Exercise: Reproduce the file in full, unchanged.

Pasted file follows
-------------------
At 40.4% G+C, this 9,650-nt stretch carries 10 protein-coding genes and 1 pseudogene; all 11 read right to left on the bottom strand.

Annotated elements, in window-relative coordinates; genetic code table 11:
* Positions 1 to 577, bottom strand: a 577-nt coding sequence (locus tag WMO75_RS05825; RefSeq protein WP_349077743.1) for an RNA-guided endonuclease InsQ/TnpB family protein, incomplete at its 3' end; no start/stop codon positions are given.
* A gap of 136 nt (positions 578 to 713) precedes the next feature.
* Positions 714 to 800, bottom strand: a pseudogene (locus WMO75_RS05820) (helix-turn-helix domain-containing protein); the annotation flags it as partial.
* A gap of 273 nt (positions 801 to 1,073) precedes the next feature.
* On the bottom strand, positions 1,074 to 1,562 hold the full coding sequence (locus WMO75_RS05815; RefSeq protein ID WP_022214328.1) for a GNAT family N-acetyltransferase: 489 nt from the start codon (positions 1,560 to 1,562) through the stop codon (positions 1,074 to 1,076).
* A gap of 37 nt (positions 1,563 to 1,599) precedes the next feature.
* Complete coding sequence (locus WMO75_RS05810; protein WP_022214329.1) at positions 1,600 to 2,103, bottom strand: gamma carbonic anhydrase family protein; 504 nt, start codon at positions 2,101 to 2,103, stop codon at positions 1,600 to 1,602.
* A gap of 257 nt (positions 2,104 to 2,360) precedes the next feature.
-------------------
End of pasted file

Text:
At 40.4% G+C, this 9,650-nt stretch carries 10 protein-coding genes and 1 pseudogene; all 11 read right to left on the bottom strand.

Annotated elements, in window-relative coordinates; genetic code table 11:
* Positions 1 to 577, bottom strand: a 577-nt coding sequence (locus tag WMO75_RS05825; RefSeq protein WP_349077743.1) for an RNA-guided endonuclease InsQ/TnpB family protein, incomplete at its 3' end; no start/stop codon positions are given.
* A gap of 136 nt (positions 578 to 713) precedes the next feature.
* Positions 714 to 800, bottom strand: a pseudogene (locus WMO75_RS05820) (helix-turn-helix domain-containing protein); the annotation flags it as partial.
* A gap of 273 nt (positions 801 to 1,073) precedes the next feature.
* On the bottom strand, positions 1,074 to 1,562 hold the full coding sequence (locus WMO75_RS05815; RefSeq protein ID WP_022214328.1) for a GNAT family N-acetyltransferase: 489 nt from the start codon (positions 1,560 to 1,562) through the stop codon (positions 1,074 to 1,076).
* A gap of 37 nt (positions 1,563 to 1,599) precedes the next feature.
* Complete coding sequence (locus WMO75_RS05810; protein WP_022214329.1) at positions 1,600 to 2,103, bottom strand: gamma carbonic anhydrase family protein; 504 nt, start codon at positions 2,101 to 2,103, stop codon at positions 1,600 to 1,602.
* A gap of 257 nt (positions 2,104 to 2,360) precedes the next feature.